13 September 2015

Will Jeremy Corbyn be able to hold Labour together?


It’s going to be difficult. Already, many members of the Shadow Cabinet have refused to serve in a Corbyn-led administration. These include Tristram Hunt, Chuka Umunna, Yvette Cooper, and Dan Jarvis. In their places will be committed left-wingers such as Diane Abbott, John McDonnell and Hillary Benn. Rosie Winterton will be kept on as Chief Whip, but it’s clear she will have a tough job on her hands keeping order among many MPs who will already be thinking about their seats in 2020. New Deputy Leader Tom Watson will be the éminence grise, holding the whole operation together and keeping the show on the road.

At the moment, the watch words are unity and loyalty, and the early announcements that both Andy Burnham and Lord Falconer will serve in Corbyn’s shadow cabinet suggest the party hasn’t been entirely ceded to the hard left. There is no doubt, however, that Corbyn has a very strong mandate from all sections of the party – not just the £3 members – granting him a legitimacy that will make it extremely difficult for his enemies – and there will be many – to immediately undermine him.

Peter Mandelson, writing in The Sunday Times (£), has been quick to warn where his party is headed if Corbyn sticks to his principles.

“We have to understand that a coalition limited to bringing together only the public sector, union activists, members of the metropolitan middle class, youthful idealists and urban ethnic minority voters will never be an electoral majority. They represent just a part of the modern British progressive politics that we need to advance. We have to show how we can deliver prosperity and progress for the strivers and those who want to better themselves, the self-employed and those in the sharing economy, the old as well as the young, in the countryside and suburbia as well as in the inner city.”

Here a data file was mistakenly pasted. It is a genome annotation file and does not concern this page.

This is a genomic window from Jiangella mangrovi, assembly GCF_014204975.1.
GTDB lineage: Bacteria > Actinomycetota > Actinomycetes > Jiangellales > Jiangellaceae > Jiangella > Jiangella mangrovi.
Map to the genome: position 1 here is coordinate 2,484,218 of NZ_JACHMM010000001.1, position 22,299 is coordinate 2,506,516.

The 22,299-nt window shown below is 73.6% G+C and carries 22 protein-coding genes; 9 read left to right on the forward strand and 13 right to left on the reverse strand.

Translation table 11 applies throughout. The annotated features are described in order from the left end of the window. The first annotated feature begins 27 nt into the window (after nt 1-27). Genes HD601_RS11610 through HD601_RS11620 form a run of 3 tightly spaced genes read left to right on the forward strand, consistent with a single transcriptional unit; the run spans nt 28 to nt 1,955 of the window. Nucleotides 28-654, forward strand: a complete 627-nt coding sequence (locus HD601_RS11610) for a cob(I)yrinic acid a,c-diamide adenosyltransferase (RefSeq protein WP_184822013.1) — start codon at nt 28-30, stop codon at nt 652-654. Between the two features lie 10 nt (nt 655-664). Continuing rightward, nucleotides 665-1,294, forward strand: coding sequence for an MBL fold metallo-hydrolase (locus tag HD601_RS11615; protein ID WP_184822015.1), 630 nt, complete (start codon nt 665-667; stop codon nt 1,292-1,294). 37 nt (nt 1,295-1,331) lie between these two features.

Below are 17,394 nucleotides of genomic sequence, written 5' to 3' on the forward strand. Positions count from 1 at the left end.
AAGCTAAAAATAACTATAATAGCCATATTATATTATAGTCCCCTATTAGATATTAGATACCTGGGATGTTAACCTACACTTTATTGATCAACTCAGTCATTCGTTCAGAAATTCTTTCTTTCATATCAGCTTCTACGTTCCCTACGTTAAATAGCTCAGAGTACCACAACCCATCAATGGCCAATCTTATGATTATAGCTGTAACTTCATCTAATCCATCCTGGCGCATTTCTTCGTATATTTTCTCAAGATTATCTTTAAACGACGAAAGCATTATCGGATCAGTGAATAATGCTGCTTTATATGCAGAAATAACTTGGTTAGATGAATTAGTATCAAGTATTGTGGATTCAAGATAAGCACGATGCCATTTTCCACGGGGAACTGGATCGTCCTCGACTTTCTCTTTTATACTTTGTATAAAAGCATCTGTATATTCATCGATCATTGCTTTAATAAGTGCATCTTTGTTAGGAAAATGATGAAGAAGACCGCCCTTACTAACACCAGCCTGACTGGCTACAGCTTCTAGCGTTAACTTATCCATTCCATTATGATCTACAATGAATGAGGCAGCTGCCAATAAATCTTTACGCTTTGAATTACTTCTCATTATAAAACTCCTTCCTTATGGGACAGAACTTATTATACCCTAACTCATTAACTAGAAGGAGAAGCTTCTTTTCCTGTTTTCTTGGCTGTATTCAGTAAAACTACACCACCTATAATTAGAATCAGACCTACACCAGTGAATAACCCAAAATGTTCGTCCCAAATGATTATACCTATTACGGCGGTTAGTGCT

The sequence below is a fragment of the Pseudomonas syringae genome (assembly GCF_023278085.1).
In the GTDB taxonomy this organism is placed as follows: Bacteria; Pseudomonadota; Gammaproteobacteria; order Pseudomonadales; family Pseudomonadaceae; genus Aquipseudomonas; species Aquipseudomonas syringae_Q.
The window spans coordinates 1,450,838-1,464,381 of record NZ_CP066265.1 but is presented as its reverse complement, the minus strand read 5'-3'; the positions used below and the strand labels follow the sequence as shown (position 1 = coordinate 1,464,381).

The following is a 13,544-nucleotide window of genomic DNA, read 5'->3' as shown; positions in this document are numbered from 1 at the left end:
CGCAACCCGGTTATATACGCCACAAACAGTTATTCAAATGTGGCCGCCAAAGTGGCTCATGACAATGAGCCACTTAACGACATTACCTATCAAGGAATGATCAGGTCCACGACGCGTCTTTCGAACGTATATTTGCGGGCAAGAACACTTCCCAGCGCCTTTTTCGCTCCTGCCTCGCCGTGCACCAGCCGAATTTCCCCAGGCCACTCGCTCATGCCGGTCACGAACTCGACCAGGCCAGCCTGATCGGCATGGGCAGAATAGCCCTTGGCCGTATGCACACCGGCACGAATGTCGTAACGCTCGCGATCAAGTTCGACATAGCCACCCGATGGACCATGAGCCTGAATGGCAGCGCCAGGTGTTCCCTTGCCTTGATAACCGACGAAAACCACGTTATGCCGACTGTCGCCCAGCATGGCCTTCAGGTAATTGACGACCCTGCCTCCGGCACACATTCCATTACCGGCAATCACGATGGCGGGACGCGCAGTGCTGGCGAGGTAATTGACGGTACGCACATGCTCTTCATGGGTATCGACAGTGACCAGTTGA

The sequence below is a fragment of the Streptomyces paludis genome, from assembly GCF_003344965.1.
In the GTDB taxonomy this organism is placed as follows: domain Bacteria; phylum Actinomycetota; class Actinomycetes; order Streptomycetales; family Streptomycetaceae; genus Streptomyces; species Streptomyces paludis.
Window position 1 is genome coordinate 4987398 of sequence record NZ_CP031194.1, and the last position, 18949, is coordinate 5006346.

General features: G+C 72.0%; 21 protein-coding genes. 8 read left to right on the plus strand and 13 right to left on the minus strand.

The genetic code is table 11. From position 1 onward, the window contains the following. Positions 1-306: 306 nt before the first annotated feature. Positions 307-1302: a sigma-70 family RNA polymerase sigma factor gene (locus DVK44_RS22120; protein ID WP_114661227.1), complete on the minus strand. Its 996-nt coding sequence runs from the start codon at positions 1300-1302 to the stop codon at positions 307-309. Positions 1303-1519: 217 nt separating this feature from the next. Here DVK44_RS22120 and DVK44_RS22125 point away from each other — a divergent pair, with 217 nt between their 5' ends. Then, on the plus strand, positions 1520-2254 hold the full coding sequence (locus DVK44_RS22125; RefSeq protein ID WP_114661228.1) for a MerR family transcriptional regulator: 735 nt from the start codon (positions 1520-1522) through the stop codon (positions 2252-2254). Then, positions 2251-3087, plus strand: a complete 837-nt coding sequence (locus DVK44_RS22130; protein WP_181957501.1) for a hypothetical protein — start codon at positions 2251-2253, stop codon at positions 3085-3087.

Corbin’s victory suggests managerial politics, which works on the broad coalition-building arithmetic that Mandelson and New Labour promoted, is breaking down. Localists, who combine right-wing views on immigration with left-wing attitudes to welfare and the role of the state, cannot be reconciled with globalists, the highly-skilled, mobile and well-remunerated people who view the nation state as a relic. The needs of the young, who feel let down by the labour and housing markets, cannot be reconciled with the needs of the old. Environmentalists are hostile to enterprise. Half of Scotland wants to separate from the UK, and large parts of England are hostile to London.

Islands of discontent are emerging that call for new solutions, and Corbyn is just the latest product of a rebellion against the elites that has produced leaders such as UKIP’s Nigel Farage and the SNP’s Nicola Sturgeon. They are figureheads for a rejection of old-style mainstream politics. Corbyn has tapped into something which generally irks much of the electorate. Not only is Westminster politics still seen as a closed shop, disconnected from many of the concerns that people typically face, but it is believed – unfairly, some might say– to be populated by individuals who don’t believe in anything, who have made a career out of politics and enjoy playing the game. A survey by Survation for The Guardian last month found that of the four leadership contenders, Corbyn scored highest for being in touch with ordinary people (57%), trustworthy (40%) and intelligent (79%).